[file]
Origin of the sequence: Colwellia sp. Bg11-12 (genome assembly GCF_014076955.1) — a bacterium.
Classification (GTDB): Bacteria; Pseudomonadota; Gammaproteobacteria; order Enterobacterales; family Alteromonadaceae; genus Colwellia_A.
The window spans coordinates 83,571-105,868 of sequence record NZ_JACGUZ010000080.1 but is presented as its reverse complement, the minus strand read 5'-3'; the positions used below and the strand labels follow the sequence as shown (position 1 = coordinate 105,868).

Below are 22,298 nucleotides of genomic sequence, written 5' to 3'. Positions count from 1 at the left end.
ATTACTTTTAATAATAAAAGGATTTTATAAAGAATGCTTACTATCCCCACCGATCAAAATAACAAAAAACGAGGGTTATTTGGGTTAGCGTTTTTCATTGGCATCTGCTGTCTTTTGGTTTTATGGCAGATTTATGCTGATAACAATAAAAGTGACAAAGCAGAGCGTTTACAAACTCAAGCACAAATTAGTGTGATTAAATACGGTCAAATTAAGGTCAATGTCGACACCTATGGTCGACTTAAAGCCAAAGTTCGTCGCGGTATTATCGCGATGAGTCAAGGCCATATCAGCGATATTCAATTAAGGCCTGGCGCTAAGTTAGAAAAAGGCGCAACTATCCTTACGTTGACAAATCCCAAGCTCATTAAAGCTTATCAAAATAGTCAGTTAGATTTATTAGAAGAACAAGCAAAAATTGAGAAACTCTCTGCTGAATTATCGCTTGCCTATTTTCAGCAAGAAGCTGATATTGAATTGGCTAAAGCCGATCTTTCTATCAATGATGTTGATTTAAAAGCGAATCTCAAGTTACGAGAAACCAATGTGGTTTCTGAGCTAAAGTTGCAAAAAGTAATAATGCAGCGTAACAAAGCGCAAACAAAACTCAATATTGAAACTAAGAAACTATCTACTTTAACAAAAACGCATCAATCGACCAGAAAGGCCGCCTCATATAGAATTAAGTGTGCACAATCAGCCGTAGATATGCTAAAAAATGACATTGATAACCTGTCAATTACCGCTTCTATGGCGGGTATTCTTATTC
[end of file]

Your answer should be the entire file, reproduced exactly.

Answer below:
Origin of the sequence: Colwellia sp. Bg11-12 (genome assembly GCF_014076955.1) — a bacterium.
Classification (GTDB): Bacteria; Pseudomonadota; Gammaproteobacteria; order Enterobacterales; family Alteromonadaceae; genus Colwellia_A.
The window spans coordinates 83,571-105,868 of sequence record NZ_JACGUZ010000080.1 but is presented as its reverse complement, the minus strand read 5'-3'; the positions used below and the strand labels follow the sequence as shown (position 1 = coordinate 105,868).

Below are 22,298 nucleotides of genomic sequence, written 5' to 3'. Positions count from 1 at the left end.
ATTACTTTTAATAATAAAAGGATTTTATAAAGAATGCTTACTATCCCCACCGATCAAAATAACAAAAAACGAGGGTTATTTGGGTTAGCGTTTTTCATTGGCATCTGCTGTCTTTTGGTTTTATGGCAGATTTATGCTGATAACAATAAAAGTGACAAAGCAGAGCGTTTACAAACTCAAGCACAAATTAGTGTGATTAAATACGGTCAAATTAAGGTCAATGTCGACACCTATGGTCGACTTAAAGCCAAAGTTCGTCGCGGTATTATCGCGATGAGTCAAGGCCATATCAGCGATATTCAATTAAGGCCTGGCGCTAAGTTAGAAAAAGGCGCAACTATCCTTACGTTGACAAATCCCAAGCTCATTAAAGCTTATCAAAATAGTCAGTTAGATTTATTAGAAGAACAAGCAAAAATTGAGAAACTCTCTGCTGAATTATCGCTTGCCTATTTTCAGCAAGAAGCTGATATTGAATTGGCTAAAGCCGATCTTTCTATCAATGATGTTGATTTAAAAGCGAATCTCAAGTTACGAGAAACCAATGTGGTTTCTGAGCTAAAGTTGCAAAAAGTAATAATGCAGCGTAACAAAGCGCAAACAAAACTCAATATTGAAACTAAGAAACTATCTACTTTAACAAAAACGCATCAATCGACCAGAAAGGCCGCCTCATATAGAATTAAGTGTGCACAATCAGCCGTAGATATGCTAAAAAATGACATTGATAACCTGTCAATTACCGCTTCTATGGCGGGTATTCTTATTC